November 12, 2013

Conventional Medicine and Alternative Medicine and Coconut Oil: Here’s a Fresh Perspective

Anyone who’s read my posts on this issue knows where I’m coming from. I distrust and dislike the overly hyped and overly commercialized approach to dietary supplements and other alternative treatments. But I’m not knee-jerk anti-supplements. Two supplements that I discovered on my own -- curcumin and 5-HTP – are mainstays of my health regimen. Another – vitamin D – was prescribed by my internist.

I’ve been on a “less-is-more” kick of late, and I’m trying to use this mantra to discipline myself to cut back in many areas of my life, including pill popping. I feel strongly, and most medical authorities agree, that the more pills I take, the greater the danger of adverse interactions.

I also feel, again in agreement with most medical authorities, that the billions of dollars we Americans spend on dietary supplements -- and on the latest “cures” touted on the internet or TV -- are largely wasted. Most of us can get what we need from diet and exercise.

I’ve been particularly (overly?) harsh about the coconut oil fad of recent years that has its origins in Dr. Mary Newport’s story of the remarkable turnaround she saw in her Alzheimer's-afflicted husband Steve when she began feeding him coconut oil four or five years ago. I devoted two posts to coconut oil last week since similar claims are now being made for coconut oil as a treatment for Parkinson’s.

I’m aware, and family and friends can attest, that I often overreact and careen from one side of the road to the other in my views, often missing the middle of the road. I’ve been hoping that this trait, usually annoying to others,would generate comments on the blog from those with differing viewpoints so that the discussions would be more balanced.

When I write posts critical of alternative medicine and supplements like coconut oil, I do get some opposing opinions, but too often it’s just to accuse me of being a flack for Big Phama. These comments tend to argue: “Big Pharma is evil; ergo all supplements are good.”

A Well-Articulated Counterpoint to my Coconut Oil Views
Finally this past week I found an alternative view to my negative take on the claims for coconut oil that I thought made a well-reasoned and non-vitriolic case. That case was made on an online forum by a 74-year-old man with Parkinson's who uses the handle “Fwes.” He kicked off a lively exchange with a post titled "Coconut oil has improved my life."

I’ve been interested in the discussion on the forum that his post generated. The forum is for people with Parkinson’s disease. Several of those participating are also experimenting with coconut oil as a possible treatment for their PD. Fwes has begun collecting regular reports from these participants, documenting their consumption of coconut oil and any changes in their PD symptoms or medical data such as cholesterol readings.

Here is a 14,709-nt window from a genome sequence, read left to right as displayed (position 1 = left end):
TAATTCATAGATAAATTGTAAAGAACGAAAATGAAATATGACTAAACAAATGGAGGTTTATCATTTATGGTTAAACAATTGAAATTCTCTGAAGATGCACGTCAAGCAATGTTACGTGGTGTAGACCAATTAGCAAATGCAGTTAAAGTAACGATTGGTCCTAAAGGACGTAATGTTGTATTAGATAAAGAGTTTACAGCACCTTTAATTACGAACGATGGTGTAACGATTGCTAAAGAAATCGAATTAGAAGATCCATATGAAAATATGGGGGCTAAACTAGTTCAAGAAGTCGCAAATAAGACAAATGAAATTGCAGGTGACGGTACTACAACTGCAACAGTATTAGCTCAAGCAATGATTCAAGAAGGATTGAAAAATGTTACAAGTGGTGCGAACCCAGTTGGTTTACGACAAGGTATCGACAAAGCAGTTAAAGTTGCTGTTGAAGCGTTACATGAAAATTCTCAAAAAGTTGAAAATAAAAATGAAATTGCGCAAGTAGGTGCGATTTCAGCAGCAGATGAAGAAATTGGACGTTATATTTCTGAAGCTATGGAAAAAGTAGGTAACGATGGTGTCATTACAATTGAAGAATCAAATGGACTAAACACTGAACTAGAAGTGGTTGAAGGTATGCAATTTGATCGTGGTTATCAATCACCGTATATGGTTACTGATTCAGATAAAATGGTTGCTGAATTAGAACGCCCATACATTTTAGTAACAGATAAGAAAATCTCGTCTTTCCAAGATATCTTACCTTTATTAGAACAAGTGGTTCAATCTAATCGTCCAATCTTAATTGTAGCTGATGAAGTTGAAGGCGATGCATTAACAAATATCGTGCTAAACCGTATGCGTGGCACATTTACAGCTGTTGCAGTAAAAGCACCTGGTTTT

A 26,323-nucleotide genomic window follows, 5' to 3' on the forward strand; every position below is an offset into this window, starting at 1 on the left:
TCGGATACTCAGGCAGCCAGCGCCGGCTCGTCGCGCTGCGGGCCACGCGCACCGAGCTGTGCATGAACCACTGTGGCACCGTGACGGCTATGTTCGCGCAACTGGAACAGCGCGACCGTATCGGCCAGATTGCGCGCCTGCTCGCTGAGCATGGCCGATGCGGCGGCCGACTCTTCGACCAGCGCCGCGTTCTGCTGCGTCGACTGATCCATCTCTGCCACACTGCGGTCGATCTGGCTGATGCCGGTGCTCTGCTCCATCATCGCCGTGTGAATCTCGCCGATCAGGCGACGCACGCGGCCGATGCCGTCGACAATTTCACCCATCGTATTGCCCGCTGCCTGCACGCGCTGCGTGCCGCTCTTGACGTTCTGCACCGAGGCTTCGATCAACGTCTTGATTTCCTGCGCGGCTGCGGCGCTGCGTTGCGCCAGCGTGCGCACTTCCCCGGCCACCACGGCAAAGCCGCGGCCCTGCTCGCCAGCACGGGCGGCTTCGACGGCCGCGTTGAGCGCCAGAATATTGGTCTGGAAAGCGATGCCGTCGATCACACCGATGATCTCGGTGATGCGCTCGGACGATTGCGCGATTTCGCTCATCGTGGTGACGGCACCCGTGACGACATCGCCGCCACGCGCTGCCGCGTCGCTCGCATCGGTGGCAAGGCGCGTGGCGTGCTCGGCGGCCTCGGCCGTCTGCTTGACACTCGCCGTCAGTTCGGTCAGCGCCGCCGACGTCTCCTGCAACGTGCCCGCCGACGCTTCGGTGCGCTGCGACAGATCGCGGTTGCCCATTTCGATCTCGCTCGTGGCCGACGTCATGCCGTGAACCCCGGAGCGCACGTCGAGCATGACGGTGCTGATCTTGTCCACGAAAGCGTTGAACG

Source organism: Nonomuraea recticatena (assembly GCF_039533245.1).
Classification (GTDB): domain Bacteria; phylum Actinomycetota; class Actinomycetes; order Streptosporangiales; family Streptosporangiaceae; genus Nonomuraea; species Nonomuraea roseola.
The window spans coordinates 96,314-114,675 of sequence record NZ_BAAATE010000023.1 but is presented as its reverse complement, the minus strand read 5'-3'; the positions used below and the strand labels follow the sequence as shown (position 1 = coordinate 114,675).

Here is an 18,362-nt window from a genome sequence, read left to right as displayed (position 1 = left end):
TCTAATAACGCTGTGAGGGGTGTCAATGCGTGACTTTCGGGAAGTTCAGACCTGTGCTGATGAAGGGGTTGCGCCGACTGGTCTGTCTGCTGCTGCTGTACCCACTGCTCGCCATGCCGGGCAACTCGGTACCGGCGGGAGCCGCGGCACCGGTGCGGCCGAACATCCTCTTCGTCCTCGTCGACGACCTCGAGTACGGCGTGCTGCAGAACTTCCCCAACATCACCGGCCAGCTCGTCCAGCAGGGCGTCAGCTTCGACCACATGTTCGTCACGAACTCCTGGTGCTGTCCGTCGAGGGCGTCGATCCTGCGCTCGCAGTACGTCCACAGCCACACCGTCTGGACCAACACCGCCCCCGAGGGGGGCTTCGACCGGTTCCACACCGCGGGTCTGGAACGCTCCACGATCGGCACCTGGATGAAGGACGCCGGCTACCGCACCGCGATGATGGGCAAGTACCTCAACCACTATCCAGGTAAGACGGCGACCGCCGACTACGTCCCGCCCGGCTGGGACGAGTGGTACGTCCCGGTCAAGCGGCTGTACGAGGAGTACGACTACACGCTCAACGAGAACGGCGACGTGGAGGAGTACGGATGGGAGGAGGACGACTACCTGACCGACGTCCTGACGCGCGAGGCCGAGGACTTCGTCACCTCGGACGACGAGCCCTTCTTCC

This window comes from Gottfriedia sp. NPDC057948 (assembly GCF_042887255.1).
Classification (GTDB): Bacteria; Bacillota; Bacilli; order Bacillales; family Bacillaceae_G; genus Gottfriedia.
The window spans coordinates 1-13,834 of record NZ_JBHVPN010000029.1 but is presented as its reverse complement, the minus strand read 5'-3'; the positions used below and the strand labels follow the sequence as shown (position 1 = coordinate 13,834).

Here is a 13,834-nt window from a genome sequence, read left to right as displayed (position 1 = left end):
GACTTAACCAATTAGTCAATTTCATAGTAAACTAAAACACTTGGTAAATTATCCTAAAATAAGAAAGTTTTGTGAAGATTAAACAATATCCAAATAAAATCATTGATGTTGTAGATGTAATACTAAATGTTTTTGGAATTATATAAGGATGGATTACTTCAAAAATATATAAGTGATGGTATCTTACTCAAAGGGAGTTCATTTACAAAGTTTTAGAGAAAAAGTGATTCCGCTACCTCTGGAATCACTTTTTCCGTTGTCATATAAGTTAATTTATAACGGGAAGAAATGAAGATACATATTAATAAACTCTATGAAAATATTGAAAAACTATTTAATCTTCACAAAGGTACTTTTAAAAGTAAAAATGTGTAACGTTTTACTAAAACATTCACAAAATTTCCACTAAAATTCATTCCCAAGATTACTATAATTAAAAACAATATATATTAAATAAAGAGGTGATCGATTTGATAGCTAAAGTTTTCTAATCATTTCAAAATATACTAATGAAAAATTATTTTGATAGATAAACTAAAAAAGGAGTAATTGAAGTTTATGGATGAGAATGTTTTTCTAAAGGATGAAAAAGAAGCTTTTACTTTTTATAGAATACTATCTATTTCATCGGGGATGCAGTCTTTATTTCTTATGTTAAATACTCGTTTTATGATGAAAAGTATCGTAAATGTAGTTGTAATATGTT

I mentioned in last Friday’s post that one of my concerns about coconut oil was its very high fat content. I know that Dr. Newport and others argue that the fat in coconut oil has unique properties that make it a healthy fat. Other authorities disagree. Given this debate, I was interested in Fwes's mention that he was scheduled for one of his regular checkups at the Mayo Clinic, since in my post I had used a quote from the Clinic’s website cautioning about the high fat content of coconut oil.

Mayo Clinic Checkup and Coconut Oil
Turns out, Fwes has had his Mayo checkup. I was of course interested in how Fwes’ doctor viewed his use of coconut oil as a PD treatment:
I had a good visit with my doctor who is very scientific in his approach. He will not endorse coconut oil without clinical evidence. But he sees the change for the better in me and encourages me to continue what I am doing . . . . He recommended that I continue at my minimal level of PD meds.
I spent almost a week at Mayo getting a full checkup nearly 20 years ago and, based on my experience back then, I would agree with Fwes laudatory comments on Mayo:
They are efficient, intelligent and communicative. The environment is amazingly cheerful considering that almost all their patients have a very serious problem . . . Declines I have suffered are partially due to my own physiology and largely due to my stubbornness regarding increasing dosage of the meds. Fortunately for me, coconut oil has covered the gap and my doctor is supportive.
In an earlier forum post, Fwes wrote about his take on the history of alternative medicine. I liked the post and asked Fwes’ permission to use it in this blog. He asked me to hold off until he had a chance to publish it.

Stay tuned.

No comments: